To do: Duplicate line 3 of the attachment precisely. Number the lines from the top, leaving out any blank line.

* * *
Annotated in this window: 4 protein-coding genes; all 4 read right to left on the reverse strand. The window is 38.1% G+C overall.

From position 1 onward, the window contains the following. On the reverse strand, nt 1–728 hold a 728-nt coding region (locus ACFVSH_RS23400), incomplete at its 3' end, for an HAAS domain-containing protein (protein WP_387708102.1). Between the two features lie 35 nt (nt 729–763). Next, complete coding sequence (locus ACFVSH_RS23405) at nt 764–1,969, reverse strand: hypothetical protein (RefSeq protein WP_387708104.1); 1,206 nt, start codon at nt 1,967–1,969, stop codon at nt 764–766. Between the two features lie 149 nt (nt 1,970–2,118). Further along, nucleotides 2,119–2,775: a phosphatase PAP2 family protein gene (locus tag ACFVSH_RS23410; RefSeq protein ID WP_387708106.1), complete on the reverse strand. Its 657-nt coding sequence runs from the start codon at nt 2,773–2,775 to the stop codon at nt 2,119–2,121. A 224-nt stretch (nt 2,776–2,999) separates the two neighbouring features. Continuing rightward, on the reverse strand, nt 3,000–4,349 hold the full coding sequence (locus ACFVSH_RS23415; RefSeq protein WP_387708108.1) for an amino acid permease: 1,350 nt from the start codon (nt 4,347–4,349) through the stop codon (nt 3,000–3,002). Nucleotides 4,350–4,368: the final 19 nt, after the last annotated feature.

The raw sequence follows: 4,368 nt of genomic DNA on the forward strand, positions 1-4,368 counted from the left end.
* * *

The raw sequence follows: 4,368 nt of genomic DNA on the forward strand, positions 1-4,368 counted from the left end.